23 October – Little Bognor

Last week’s extreme weather kept me away from the river. The tail end of a hurricane, red dust from the desert and a rain storm heralded the arrival of half-term week. The river level had reached 0.130m on Sunday, the highest level since March. I looked at the river as I crossed Coultershaw Bridge and as I suspected, it was unfishable. Zero visibility and a strong current.

After visiting the lakes and the river to collect the catch returns, I drove to Little Bognor. The Hunt had passed through the woods earlier and the hounds had used the lower lake as a swimming pool. Despite the disturbance a few Trout were rising. Not splashing about or leaping but slow head-and-tail rises. A few tiny midges were buzzing around in the damp Autumn air. There were just enough of them to be annoying. As I’d seen several rises at the southern end of the lower lake I decided to fish there, in the corner near the overflow.


After only a few casts I snagged the leader and it snapped off. Completely. That’s the third time I have done that this season. Rather than mess about with an improvised needle knot I walked back to the Land Rover and changed my reel. I hadn’t used the Cortland line for several months and I was interested to compare it with the Rio line I am testing. I tied the leader to the door handle and stretched the first fifteen yards of the fly line. It felt crude and stiff but I could see it in the air and on the water. I stood well back and fished the deep water close to the wall, gradually working further out. A fish swirled but ignored the fly. I changed my small Black Nymph for a small GRHE nymph and cast to several rising Trout but they ignored that as well.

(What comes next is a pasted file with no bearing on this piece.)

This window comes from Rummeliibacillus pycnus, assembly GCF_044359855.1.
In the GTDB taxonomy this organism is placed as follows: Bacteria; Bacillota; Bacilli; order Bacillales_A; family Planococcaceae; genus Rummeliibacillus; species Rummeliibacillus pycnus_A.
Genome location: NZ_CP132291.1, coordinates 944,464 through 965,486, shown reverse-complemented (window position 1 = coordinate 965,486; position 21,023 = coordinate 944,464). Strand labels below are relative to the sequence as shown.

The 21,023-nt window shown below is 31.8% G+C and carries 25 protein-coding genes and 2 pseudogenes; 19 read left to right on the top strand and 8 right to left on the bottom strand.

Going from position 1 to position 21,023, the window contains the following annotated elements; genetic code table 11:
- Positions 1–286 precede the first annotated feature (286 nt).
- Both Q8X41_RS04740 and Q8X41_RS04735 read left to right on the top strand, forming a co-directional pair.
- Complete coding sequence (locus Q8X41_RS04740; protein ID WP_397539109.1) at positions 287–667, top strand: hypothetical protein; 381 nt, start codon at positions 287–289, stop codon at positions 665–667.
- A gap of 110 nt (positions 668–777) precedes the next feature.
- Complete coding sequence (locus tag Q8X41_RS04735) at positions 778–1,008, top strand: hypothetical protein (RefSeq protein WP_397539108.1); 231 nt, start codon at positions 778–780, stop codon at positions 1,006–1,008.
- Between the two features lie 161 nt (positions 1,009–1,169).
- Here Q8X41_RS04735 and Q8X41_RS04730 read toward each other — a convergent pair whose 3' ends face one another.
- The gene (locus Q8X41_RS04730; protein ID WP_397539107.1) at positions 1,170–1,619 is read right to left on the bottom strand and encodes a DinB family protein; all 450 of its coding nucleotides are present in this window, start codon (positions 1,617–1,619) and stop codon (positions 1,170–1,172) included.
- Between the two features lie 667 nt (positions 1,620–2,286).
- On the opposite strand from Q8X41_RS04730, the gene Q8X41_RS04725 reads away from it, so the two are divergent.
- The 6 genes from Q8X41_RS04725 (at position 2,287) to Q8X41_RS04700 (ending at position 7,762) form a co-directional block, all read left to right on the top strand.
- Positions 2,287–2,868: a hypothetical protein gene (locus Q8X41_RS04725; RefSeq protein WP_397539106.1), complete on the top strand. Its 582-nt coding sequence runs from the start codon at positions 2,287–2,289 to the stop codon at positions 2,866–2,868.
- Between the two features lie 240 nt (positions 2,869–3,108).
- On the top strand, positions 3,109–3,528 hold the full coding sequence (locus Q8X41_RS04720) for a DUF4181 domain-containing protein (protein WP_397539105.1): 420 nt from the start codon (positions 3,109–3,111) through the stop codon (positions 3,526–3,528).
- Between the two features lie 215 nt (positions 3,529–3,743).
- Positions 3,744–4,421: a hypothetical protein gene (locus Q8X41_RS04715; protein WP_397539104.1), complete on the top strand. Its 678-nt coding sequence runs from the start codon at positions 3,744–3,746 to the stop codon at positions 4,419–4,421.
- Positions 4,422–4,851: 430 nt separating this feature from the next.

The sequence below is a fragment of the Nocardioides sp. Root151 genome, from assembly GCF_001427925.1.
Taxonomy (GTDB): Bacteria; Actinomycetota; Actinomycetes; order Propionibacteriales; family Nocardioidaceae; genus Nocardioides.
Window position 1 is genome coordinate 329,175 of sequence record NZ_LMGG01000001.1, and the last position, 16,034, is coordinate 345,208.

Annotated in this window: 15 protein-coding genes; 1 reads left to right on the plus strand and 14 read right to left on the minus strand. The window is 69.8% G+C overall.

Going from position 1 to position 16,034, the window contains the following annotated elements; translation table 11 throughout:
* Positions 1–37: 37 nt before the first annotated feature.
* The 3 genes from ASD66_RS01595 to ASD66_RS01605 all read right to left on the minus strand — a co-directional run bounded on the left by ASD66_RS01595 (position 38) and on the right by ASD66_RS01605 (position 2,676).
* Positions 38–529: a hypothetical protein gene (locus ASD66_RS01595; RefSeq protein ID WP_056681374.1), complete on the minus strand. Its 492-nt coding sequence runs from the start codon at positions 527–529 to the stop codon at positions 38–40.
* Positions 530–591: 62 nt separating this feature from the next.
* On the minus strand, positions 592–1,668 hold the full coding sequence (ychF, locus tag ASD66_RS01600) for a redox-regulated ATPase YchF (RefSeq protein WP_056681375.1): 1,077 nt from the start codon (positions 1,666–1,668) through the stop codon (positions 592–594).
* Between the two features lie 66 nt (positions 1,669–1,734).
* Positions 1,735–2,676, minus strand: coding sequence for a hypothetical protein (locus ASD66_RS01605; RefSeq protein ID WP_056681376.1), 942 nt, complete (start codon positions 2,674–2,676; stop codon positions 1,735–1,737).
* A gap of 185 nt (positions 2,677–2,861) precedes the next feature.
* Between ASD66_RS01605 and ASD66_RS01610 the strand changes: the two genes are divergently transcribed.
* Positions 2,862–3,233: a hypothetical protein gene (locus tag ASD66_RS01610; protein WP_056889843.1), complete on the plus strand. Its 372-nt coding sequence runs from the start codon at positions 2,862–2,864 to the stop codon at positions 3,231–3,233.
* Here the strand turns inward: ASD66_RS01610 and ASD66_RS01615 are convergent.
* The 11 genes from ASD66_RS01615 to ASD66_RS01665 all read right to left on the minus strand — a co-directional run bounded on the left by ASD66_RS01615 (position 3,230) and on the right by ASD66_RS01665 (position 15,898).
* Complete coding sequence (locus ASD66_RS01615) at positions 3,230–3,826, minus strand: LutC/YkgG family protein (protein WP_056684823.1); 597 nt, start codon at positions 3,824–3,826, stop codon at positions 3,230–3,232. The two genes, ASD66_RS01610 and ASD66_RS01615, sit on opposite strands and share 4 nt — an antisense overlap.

I moved to the other corner, under the Chestnut trees, where I had seen a fish move. The water was crystal clear and flat calm. I had the feeling that fish were inspecting the fly but we’re spooked. I changed to a 2lb bs tippet but it made no difference.


I walked up the slope to the top lake and saw fish rising amongst the floating Chestnut leaves. They seemed to be feeding underneath the leaf rafts. I started by dropping the fly close to the clusters of leaves. A Trout followed the fly but sheared away. I cast across the leaves and let the leader sink through them. There were several Trout close to the fly and I was confident of a take but nothing happened. I saw a good fish close to the weeds near the inlet stream and flicked the fly in it’s path. There was a big swirl but the leader didn’t move. I pulled the fly and induced another swirl but no take.

I worked the area around the Willow tree but without success. It was damp and chilly, my arm was hurting and I decided to leave. I think the Rio line has the edge. Presentation is good and it has no memory. The Fox Illusion fluorocarbon is a good leader material, it also has no memory and sinks like a stone. A good combination.